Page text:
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Messages - redhat

Pages: 1 [2] 3 4 5 6 7 8 9 10 ... 93
16
Equipment / Re: DRM pirates
« on: July 24, 2020, 2043 UTC »
Most professional DRM exciters, like AM stereo, produce a phase modulated carrier signal and a envelope signal to feed the transmitter.  To produce a compliant signal of sufficient quality to decode, a lot of alignment has to be done in the exciter to compensate for the response and group delay in the transmitter.  I did one trial about 8 years ago.  The signal output by dream can be either I/Q or just the composite waveform.  In my case, the IF input on my upconverter was used to modulate the DRM signal as double sideband.  By the time it fought its way through the amplifier chain I had about 50-75W of DRM power and it was heard by one guy.  It does work, I'm just not convinced of the utility of it with the power levels that most of us play with.

+-RH

17
Yup, you can hear it plainly on FM's too.  I described it as broadcasting from a broom closet, or talking through a paper towel tube.  Its one of the principle reasons I stopped listening to major market stations.  Often the streams are encoded as well.

+-RH

18
Huh? / Re: You Were In Radio, When!!!!!!!!
« on: July 14, 2020, 2339 UTC »
I walked into a small market station in 2000's and they were using alarm clocks to start Otari MX-5050B's to record satellite feeds.  By the time we rebuild their studios, they had a hard disk based logger to time shift things, and real automation.  They were nominated for a Marconi award the next year.

+-RH

19
...In addition, I wonder how they got the approval for less than 50kW. That is the minimum power for SW broadcasting in the US. I actually looked into starting a SW station once and was turned off by the high minimum power requirement.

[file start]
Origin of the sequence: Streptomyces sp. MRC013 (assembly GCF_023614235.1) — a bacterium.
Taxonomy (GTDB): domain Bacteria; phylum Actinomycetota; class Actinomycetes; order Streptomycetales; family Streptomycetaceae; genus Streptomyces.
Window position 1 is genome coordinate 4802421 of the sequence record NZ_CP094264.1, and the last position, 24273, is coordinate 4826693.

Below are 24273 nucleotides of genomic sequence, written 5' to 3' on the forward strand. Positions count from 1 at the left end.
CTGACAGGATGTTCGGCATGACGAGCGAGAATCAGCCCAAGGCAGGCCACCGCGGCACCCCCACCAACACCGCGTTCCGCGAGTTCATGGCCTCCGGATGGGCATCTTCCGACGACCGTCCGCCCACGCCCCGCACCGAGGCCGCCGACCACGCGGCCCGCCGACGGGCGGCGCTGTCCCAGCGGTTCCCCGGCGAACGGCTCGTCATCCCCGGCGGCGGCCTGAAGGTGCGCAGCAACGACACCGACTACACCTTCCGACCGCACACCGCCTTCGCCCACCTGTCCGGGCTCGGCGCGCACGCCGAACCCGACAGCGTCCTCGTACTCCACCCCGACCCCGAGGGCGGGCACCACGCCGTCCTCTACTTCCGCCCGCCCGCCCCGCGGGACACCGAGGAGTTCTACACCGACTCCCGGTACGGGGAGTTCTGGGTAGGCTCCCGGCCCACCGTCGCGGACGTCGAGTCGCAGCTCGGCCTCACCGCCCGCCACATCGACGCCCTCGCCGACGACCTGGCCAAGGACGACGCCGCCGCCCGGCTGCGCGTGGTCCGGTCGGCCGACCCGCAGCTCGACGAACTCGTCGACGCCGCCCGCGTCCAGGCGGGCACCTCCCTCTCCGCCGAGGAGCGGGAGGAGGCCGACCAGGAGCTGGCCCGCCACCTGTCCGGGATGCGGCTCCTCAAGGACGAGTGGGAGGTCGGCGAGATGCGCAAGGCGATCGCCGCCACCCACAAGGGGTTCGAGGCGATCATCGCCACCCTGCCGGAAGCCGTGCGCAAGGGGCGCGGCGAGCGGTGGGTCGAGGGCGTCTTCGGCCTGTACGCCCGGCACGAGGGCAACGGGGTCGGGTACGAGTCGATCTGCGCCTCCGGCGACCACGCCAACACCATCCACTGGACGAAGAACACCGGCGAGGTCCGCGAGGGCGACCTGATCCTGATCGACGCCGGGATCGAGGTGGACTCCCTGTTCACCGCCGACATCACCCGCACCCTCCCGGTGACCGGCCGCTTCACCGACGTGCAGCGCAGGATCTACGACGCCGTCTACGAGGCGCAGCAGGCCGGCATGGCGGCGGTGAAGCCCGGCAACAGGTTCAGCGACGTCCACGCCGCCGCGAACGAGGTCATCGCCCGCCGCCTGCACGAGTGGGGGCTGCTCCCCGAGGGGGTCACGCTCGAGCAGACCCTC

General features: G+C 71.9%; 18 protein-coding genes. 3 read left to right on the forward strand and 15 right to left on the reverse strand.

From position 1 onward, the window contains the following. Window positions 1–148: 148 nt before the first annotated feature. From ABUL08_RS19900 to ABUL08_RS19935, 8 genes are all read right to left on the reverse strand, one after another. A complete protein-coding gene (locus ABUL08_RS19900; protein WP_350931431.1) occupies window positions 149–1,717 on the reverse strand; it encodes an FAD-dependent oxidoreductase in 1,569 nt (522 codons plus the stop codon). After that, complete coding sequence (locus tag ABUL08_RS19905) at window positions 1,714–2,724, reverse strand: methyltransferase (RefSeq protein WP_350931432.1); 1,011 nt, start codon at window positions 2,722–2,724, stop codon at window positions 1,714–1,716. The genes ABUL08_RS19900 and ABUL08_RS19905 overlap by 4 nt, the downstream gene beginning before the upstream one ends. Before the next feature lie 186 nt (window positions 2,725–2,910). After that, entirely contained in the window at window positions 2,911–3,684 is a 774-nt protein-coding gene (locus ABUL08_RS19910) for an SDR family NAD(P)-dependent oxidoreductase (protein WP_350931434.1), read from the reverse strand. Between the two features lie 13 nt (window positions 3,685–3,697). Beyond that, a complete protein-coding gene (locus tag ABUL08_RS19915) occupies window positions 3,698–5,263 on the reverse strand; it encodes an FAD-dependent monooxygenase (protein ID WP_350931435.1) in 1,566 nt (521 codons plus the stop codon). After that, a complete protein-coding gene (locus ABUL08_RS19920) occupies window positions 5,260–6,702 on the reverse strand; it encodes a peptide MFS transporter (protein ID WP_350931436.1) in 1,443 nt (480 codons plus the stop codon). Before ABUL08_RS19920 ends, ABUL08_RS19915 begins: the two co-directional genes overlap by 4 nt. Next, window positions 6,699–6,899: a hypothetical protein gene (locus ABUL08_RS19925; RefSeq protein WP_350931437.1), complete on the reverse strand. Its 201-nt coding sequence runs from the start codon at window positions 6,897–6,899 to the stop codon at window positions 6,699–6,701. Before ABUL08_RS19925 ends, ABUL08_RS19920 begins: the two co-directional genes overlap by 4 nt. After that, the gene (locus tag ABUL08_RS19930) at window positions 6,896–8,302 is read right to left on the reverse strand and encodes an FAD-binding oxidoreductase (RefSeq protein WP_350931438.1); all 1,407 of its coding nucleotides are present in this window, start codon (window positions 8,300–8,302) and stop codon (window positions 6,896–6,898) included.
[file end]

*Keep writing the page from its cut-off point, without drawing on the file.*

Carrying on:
CFR 47 part 73.751;
Quote
73.751 Operating power.

No international broadcast station shall be authorized to install, or be licensed for operation of, transmitter equipment with:

(a) A rated carrier power of less than 50 kilowatts (kW) if double-sideband (DSB) modulation is used,

(b) A peak envelope power of less than 50 kW if single-sideband (SSB) modulation is used, or

(c) A mean power of less than 10 kW if digital modulation is used.
[70 FR 46676, Aug. 10, 2005]

+-RH

20
I'd like to see a microwave shot across the Atlantic...  My guess is that the accrued latency in passing through the various networks is longer than a direct HF circuit.  If they were smart, they would just run their own fiber across the pond and be done with it.

To me its all a reminder that the game is rigged, and those with deep pockets will find ways to screw the little guy.

+-RH

21
Equipment / Re: The Best Active Loop Antenna 2019 = MLA-30?
« on: July 14, 2020, 2027 UTC »
Plug-in cards were usually used for serviceability, and the ability to add more functions in a limited space.  Look at any piece of professional broadcast gear, processors, routers, and the like all make use of plug in cards.  Most of the film audio equipment I've run across in the past was build this way as well.  Outside of WJ or Harris, this was an uncommon thing in the HF equipment world, as these were all commercial class receivers.  I imagine this was one of the design criteria for the NRD stuff, although I've never had the chance to see one in the wild.

Just a guess....

+-RH

22
Equipment / Re: The Best Active Loop Antenna 2019 = MLA-30?
« on: July 14, 2020, 1804 UTC »
Quote